Continuous quality and process improvements are needed related to the cleaning and disinfection of portable medical equipment (PME) in the healthcare environment.  With the increasing adoption of ultraviolet-based disinfection technologies, it is the responsibility of the manufacturer of those new technologies to educate customers on how to optimize the effectiveness of their products.

There should be little question on whether automated solutions have a positive impact on the variability of the human factor.  However, with many ultraviolet-based disinfection technologies, products still need to be manually positioned inside of a room by a healthcare worker.  Because the distance between UV-C light and a target surface has direct influence on effectiveness, how does the healthcare worker consistently control distance?  Technologies that are able to control distance are beginning to emerge.

By controlling the environment where UV-C irradiation is delivered, consistent results can be achieved.  Surrounding a single piece of PME with UV-C light in a pre-defined enclosed space ensures the distance is the same for every cycle.  This produces repeatable UV-C dosage and consistent log10 reductions; furthermore, in order for continuous quality and process improvements to be adopted into a facility, this solves for only one piece of the ecosystem puzzle.  Much like the advent of “smart” devices in a home (TV, doorbell, speakers, etc.), there is huge potential to digitally-connect medical equipment with healthcare workers and administrators.  Doing so should lead to better processes and better protocol adherence.  And improvements in protocol adherence should ultimately lead to a safer environment for patients, visitors, and healthcare workers.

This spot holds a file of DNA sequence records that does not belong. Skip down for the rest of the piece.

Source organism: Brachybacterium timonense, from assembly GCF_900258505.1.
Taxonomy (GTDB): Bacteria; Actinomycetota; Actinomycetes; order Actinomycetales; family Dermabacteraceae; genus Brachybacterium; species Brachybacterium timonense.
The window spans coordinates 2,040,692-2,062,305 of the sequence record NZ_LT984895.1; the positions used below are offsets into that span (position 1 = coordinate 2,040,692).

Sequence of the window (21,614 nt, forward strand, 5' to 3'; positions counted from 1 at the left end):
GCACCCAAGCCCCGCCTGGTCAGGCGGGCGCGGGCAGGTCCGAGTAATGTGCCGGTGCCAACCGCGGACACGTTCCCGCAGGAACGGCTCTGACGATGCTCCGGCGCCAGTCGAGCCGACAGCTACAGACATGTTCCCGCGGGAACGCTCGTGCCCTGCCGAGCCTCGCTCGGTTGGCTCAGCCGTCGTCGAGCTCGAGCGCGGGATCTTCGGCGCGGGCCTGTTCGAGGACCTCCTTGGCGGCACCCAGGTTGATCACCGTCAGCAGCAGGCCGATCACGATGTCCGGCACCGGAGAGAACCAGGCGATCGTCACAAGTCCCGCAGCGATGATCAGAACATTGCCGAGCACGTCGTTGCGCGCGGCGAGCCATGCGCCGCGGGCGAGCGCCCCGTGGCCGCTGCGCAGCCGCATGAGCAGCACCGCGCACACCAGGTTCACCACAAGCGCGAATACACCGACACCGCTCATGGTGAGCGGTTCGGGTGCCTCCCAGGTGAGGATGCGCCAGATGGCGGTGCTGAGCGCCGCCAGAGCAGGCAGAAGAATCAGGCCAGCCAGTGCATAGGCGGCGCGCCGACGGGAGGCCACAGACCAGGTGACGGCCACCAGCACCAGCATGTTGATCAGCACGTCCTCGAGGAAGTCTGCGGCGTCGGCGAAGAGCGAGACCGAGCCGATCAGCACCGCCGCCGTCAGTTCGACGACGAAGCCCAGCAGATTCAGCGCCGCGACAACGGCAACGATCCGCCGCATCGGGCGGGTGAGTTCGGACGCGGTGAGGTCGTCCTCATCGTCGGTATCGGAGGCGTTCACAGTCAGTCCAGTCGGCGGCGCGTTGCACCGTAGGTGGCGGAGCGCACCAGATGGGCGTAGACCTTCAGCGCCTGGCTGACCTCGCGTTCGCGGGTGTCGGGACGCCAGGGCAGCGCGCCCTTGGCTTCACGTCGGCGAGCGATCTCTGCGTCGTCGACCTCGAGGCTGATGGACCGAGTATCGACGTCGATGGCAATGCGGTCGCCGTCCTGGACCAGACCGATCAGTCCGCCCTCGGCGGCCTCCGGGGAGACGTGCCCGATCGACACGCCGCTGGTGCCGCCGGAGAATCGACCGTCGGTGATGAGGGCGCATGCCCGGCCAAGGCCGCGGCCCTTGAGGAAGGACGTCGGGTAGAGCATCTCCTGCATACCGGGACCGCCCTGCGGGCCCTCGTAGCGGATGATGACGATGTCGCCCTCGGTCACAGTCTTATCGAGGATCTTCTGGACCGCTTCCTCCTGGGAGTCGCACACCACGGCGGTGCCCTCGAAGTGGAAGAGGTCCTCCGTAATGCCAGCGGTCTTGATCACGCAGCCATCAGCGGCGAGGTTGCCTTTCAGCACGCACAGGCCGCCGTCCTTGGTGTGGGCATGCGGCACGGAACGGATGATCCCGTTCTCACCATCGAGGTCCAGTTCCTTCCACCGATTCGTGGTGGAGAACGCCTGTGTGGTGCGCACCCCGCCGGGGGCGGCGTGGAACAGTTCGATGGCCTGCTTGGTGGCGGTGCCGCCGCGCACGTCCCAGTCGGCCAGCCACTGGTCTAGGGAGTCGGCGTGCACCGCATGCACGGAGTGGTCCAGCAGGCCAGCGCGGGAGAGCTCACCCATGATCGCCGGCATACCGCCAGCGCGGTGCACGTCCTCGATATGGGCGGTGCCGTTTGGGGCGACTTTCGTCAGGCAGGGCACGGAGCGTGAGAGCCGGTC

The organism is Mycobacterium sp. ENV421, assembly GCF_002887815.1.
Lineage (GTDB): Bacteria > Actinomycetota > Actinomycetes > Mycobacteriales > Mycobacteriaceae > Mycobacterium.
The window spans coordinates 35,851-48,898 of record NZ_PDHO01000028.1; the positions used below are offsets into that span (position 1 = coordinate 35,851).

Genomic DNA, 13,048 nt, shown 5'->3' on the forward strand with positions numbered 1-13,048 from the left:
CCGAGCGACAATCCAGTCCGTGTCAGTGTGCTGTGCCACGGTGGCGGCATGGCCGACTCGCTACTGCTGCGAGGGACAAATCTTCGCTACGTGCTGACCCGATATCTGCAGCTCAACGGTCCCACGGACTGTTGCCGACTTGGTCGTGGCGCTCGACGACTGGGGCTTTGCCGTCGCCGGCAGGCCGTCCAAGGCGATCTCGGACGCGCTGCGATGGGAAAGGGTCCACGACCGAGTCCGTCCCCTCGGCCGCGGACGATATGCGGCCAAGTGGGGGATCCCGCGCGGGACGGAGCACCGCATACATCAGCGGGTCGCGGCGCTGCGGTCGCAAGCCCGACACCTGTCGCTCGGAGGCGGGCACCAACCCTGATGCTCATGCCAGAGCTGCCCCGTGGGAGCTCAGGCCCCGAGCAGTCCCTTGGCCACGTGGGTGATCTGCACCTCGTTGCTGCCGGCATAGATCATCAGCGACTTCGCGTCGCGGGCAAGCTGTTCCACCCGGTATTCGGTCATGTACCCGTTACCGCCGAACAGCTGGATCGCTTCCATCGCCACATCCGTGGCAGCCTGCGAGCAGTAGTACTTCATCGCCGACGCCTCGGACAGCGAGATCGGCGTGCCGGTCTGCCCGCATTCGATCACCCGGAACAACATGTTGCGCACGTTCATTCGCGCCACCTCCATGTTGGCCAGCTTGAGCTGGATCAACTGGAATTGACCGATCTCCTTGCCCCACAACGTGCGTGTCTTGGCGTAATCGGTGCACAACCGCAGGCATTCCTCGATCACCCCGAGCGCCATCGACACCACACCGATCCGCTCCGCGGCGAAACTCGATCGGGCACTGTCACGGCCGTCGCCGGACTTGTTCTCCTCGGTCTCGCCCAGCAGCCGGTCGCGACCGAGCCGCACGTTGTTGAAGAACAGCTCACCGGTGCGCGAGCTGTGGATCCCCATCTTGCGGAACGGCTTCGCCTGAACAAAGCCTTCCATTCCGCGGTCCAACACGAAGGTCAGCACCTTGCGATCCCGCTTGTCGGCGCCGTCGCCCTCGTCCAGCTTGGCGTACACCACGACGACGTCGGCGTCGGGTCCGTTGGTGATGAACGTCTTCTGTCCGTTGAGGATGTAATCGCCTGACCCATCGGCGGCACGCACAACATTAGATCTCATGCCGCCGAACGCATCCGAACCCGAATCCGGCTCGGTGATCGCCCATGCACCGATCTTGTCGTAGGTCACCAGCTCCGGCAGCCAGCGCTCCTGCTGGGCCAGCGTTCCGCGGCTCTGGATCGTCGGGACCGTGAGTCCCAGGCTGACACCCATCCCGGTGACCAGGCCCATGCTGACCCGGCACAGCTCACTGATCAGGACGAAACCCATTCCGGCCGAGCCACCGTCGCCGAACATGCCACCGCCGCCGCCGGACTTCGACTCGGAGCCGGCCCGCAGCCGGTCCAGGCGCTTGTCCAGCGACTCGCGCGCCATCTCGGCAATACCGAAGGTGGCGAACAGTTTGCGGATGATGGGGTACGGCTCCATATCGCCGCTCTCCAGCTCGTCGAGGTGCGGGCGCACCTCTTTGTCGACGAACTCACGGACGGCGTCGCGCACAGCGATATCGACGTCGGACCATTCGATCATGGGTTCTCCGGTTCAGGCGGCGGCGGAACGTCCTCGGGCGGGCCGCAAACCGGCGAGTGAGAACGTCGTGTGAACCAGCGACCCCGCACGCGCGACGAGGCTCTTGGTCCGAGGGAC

This brings us to the topic of bacterial killing efficacy.  With conventional manually-placed ultraviolet-based disinfection technologies (light emitting outward towards a general target area), efficacy at the 3-log10 reduction level is being achieved in a 14-minute period; not to mention the presence of “shadowing” being nearly impossible to control.  In an automated enclosure setting (light completely surrounding a focused target area emitting inward), efficacy far greater than 3-log10 reduction level is being achieved in a 60-second period with minimal “shadowing”.  This controlled environment is truly leading to consistent results.

To bring things full circle, in order for healthcare institutions to implement better quality and process improvement initiatives, they should consider technologies that not only give them more consistent results, but also technologies that are digitally-connected leading to better protocol adherence.